Simply add sprigs of Rosemary to olive oil and use this for cooking. The essential oil is actually aromatherapy oil that is for external use only.

How To Make Rosemary Essential Oil At Home: Two Methods

Knowing how to make Rosemary essential oil at home means being able to enjoy its various health benefits even if you don’t have fresh rosemary available all the time. Extracting essential oils from plants uses a technique known as expressing. This is done through a process called distillation, either with water or steam. This is similar to mountain distilleries used to make moonshine.

Water Distillation

The simplest method to express essential oils is via water distillation. All that is needed are the Rosemary leaves and water. Place the water and leaves in a pot and boil. Water distillation is best done under vacuum or reduced pressure so temperature is kept below boiling point. This is especially useful in protecting and preserving delicate plant materials.

Steam and essential oils will rise out of the water and are cooled until it condenses then is collected. What is produced are the essential oil and condensed water that contains plant material essences, which are water-soluble. The floral water is also known as hydrosol.

Steam Distillation

Steam distillation is a more preferred means of extracting essential oils. This is because the oil extracted is purer and retains most of its properties since it is not diluted in water. The result is often more concentrated and is effective even in small amounts.

The main difference between water and steam distillation is the process by which the oil is collected from the plant. Instead of boiling the Rosemary leaves, the steam breaks open its cells, where the essential oils are stored. The oil, aided by the steam, goes through a cooling chamber and much like in water distillation, essential oils and hydrosol are produced.

The Steps on How to Make Rosemary Essential Oil at Home

Although it looks a bit complex, this method of how to make Rosemary essential oil at home just takes a bit of care and patience to do.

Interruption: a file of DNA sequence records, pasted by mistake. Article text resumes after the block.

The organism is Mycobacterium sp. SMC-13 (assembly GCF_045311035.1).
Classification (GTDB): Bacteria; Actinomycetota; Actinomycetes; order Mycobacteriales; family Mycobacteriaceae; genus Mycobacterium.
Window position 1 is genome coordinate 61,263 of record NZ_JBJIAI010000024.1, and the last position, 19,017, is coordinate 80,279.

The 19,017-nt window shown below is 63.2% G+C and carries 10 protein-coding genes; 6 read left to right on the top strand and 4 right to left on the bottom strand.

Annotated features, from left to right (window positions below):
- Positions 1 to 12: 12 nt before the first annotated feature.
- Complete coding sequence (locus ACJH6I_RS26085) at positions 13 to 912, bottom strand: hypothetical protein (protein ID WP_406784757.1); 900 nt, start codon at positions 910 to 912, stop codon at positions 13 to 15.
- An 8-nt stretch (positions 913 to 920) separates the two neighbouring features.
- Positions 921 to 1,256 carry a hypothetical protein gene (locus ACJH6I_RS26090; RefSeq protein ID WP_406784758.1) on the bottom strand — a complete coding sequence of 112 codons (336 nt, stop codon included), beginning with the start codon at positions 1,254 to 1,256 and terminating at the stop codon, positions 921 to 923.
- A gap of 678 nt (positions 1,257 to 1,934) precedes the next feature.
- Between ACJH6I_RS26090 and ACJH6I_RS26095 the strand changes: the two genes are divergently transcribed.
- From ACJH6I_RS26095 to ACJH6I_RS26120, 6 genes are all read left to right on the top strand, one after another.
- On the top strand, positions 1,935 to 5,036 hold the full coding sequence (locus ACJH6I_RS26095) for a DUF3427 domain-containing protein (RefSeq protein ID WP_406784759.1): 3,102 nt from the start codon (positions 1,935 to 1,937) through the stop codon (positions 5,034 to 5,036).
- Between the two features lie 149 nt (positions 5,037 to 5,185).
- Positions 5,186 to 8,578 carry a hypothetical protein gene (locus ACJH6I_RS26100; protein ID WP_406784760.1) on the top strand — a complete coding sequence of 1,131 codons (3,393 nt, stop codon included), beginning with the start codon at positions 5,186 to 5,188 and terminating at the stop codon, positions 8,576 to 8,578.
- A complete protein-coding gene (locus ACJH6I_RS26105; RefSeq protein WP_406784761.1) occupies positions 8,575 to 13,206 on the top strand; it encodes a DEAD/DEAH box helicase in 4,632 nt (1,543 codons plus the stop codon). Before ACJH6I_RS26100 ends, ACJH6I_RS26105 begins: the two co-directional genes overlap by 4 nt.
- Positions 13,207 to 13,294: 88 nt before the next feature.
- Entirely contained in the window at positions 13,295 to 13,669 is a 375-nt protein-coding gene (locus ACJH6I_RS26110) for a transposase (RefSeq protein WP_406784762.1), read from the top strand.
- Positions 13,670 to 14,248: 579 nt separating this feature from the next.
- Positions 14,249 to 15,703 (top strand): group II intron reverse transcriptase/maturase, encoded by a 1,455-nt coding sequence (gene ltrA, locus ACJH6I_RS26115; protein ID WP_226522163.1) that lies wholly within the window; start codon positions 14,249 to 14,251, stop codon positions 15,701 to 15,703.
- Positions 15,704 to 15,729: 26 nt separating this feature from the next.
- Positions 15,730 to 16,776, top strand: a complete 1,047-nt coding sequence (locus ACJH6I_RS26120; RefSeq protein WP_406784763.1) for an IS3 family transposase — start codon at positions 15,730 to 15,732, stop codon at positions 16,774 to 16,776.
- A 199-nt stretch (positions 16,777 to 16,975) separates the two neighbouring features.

The materials needed for this process are:

  • I cup fresh Rosemary
  • 2 cups carrier oil
  • Slow cooker
  • Strainer
  • Bowl
  • Small sealable glass container (Sterilize the jar by boiling for 5 minutes then air drying)

Pluck the Rosemary leaves, also called a quill, from the stem to collect a cup. Freshly picked Rosemary will emit a wonderful aroma that can fill the room. Dried Rosemary leaves can also be used but some of its aromatic complexity will be reduced.

While any oil carrier can be used, what works best are high-temperature, low-scent oils are preferable. This includes sunflower or safflower oil, which are less volatile than the more common olive oil.

Put the oil in the slow cooker, set to “low” then add the leaves. Turn these gently with a wooden spoon a few times and leave for six hours. Using metal spoons are discouraged because they are reactive and would destroy the plant’s healing properties.

Once the heat is turned off, let the warm oil cool while still inside the slow cooker for an hour before straining it over a bowl. Seal the jar and store it in a dark place. Light causes oils to turn rancid over time.

A simpler alternative of how to make rosemary essential oil at home is by placing a jar filled with Rosemary leaves and oil on a sunny windowsill to let it steep for at least a week. Move the finished oil out of direct sunlight. You now have Rosemary essential oil to use in a warm bath or as massage oil and hair conditioner.

Herbs like Rosemary aren’t just good for cooking or enhancing the flavor of dishes. Many health benefits can be derived from it whether consumed or used externally.